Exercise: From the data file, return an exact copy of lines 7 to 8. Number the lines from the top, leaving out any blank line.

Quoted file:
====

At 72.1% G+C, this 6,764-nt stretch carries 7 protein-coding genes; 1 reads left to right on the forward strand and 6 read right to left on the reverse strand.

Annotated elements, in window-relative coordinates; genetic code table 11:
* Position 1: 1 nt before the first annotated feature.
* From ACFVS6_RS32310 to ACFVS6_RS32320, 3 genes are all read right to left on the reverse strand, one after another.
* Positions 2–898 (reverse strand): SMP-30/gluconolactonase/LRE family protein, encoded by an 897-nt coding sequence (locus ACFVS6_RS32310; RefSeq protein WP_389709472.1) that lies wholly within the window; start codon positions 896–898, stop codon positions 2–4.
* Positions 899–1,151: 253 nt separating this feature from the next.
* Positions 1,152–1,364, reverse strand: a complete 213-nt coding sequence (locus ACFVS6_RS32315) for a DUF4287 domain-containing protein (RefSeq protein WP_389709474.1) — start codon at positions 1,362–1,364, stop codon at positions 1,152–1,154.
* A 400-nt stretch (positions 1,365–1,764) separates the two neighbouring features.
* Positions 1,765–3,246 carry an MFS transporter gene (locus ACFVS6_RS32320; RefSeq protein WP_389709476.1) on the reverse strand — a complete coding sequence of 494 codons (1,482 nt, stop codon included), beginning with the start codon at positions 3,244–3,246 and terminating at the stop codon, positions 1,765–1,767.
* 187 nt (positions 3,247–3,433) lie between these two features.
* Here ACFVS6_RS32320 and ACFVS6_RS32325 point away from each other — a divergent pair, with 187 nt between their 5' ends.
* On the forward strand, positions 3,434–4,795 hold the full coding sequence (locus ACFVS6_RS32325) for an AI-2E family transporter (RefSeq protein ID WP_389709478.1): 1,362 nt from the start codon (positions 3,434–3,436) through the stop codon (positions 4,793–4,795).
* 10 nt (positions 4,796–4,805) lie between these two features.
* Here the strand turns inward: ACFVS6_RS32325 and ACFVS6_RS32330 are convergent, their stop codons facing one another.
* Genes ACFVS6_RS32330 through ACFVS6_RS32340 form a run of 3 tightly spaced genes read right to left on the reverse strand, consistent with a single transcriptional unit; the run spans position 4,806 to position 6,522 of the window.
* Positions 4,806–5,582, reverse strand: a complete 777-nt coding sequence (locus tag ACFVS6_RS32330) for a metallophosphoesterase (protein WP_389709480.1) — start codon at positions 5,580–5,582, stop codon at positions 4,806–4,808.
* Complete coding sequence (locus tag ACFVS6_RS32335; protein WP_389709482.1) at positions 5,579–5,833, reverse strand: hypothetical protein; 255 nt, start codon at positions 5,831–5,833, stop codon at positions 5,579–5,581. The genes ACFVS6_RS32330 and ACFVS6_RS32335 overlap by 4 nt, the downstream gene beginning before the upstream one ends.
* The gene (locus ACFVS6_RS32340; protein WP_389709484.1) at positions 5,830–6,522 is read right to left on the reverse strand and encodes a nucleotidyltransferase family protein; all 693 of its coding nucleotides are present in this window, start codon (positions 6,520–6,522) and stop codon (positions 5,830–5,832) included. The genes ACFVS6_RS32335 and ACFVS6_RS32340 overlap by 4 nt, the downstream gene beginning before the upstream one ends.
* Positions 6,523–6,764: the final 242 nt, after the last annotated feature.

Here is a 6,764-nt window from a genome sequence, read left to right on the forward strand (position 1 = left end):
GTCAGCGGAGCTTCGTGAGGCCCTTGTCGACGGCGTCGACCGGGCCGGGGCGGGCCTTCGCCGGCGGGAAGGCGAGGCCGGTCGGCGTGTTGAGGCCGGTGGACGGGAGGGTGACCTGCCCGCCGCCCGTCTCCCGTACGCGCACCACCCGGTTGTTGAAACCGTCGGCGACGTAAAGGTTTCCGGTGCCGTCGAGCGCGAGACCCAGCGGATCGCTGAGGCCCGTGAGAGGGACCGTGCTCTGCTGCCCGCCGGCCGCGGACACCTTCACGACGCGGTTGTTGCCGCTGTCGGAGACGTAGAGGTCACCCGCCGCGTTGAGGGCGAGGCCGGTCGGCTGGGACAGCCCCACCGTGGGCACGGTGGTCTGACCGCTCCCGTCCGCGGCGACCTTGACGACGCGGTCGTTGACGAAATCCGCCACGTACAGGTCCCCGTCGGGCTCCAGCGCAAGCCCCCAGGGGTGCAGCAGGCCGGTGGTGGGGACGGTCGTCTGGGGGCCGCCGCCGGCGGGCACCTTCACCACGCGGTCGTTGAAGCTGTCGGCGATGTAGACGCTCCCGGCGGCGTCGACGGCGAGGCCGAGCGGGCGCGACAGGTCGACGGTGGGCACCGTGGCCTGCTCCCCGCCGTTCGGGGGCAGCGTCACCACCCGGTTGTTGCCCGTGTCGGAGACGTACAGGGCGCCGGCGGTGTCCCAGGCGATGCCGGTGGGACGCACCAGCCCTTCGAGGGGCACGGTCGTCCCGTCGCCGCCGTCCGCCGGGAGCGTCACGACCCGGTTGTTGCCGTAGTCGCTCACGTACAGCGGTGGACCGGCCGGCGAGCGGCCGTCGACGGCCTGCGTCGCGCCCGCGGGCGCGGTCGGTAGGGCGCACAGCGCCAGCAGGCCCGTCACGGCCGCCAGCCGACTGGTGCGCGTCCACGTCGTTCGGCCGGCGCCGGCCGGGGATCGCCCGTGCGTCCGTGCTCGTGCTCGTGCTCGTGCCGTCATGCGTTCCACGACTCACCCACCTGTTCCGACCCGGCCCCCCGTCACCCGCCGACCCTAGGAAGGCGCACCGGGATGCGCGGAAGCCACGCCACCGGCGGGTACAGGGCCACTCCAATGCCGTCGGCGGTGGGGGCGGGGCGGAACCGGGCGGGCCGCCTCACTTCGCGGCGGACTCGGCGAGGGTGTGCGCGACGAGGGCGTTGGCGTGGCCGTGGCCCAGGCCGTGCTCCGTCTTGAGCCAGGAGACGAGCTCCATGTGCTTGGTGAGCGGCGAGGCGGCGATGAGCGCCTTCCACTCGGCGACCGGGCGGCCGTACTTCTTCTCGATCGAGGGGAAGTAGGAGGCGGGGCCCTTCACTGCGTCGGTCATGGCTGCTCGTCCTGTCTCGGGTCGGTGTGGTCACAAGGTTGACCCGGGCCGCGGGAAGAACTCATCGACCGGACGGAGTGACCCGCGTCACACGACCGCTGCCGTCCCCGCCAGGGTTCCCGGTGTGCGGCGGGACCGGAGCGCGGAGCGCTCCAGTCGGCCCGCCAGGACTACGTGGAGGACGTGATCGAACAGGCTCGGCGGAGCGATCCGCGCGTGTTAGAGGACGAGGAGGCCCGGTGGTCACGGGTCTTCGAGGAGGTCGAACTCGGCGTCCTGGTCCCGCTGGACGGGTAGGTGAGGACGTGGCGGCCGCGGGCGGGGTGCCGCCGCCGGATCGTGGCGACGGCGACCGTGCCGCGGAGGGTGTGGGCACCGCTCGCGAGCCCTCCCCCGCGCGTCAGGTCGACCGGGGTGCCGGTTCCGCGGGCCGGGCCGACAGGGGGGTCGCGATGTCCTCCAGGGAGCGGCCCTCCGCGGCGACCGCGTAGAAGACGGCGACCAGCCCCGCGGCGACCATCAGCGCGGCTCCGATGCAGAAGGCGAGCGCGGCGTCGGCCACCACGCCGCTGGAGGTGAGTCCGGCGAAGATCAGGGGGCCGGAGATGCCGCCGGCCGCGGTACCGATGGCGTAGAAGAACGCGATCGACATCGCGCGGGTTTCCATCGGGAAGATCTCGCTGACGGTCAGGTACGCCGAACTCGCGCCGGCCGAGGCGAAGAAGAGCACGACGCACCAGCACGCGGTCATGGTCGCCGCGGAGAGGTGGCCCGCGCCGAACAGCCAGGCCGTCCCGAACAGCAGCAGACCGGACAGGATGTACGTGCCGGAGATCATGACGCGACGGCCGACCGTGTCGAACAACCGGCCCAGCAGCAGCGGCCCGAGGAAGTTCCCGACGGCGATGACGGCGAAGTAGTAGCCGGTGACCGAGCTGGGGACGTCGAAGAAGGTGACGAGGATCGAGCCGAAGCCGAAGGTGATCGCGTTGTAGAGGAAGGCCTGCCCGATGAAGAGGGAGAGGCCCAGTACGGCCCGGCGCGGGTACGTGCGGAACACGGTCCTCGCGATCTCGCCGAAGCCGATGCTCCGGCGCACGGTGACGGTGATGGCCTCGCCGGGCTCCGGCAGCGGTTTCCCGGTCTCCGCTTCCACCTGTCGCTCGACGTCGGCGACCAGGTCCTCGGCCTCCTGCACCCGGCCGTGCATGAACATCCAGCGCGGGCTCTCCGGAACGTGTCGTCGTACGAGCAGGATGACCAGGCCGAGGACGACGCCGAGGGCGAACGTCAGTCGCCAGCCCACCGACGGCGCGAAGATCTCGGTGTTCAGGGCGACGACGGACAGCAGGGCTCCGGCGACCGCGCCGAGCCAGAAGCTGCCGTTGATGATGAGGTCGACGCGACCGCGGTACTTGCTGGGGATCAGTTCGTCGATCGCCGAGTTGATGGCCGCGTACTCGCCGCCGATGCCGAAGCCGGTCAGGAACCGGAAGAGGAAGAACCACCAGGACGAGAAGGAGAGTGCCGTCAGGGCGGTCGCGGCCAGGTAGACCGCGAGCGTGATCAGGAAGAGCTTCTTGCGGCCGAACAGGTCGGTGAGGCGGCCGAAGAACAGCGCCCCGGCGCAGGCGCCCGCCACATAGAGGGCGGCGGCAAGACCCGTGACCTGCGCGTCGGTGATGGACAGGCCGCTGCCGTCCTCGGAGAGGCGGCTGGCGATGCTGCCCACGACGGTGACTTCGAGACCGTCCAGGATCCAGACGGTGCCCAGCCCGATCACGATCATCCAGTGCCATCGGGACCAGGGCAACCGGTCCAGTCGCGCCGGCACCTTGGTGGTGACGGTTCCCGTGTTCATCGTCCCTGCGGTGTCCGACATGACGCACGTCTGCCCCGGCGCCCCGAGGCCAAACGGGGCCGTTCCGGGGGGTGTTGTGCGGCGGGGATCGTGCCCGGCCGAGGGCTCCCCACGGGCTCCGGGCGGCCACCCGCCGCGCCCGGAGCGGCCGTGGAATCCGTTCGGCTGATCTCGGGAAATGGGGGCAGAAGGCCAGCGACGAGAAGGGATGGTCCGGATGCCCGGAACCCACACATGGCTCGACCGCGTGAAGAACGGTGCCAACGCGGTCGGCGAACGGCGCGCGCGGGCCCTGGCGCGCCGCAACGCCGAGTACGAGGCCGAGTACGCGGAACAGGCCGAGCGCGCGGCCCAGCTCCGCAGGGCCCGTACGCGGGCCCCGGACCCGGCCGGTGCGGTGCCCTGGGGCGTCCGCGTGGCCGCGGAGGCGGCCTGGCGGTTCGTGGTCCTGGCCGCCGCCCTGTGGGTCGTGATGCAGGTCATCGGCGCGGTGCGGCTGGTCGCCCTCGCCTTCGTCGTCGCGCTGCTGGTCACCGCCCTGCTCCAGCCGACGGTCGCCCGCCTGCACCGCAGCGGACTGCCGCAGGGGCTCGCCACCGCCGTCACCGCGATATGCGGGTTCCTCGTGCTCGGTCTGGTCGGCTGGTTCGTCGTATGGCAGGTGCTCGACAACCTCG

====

* Positions 1,152–1,364, reverse strand: a complete 213-nt coding sequence (locus ACFVS6_RS32315) for a DUF4287 domain-containing protein (RefSeq protein WP_389709474.1) — start codon at positions 1,362–1,364, stop codon at positions 1,152–1,154.
* A 400-nt stretch (positions 1,365–1,764) separates the two neighbouring features.